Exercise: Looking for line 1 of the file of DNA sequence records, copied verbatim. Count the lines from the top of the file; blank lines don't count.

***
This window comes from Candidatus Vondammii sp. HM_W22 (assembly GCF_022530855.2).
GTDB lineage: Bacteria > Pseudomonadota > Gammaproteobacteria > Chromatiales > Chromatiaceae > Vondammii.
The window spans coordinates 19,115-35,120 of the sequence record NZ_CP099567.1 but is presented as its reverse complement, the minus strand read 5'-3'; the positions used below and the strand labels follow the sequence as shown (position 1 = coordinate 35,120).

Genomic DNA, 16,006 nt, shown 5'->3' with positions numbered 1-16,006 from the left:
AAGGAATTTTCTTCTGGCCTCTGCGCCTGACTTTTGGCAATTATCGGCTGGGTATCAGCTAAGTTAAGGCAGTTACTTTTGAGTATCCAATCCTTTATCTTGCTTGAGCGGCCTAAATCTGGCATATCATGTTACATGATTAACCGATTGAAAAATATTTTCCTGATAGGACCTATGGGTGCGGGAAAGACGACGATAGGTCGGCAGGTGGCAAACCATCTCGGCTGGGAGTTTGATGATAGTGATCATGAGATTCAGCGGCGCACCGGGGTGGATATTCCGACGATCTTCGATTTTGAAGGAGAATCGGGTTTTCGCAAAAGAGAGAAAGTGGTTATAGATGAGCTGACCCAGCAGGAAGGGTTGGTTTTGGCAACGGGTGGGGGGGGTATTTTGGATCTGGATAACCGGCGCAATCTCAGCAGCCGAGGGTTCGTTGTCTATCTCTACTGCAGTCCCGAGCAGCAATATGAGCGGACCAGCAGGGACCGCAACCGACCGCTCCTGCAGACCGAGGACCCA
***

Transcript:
This window comes from Candidatus Vondammii sp. HM_W22 (assembly GCF_022530855.2).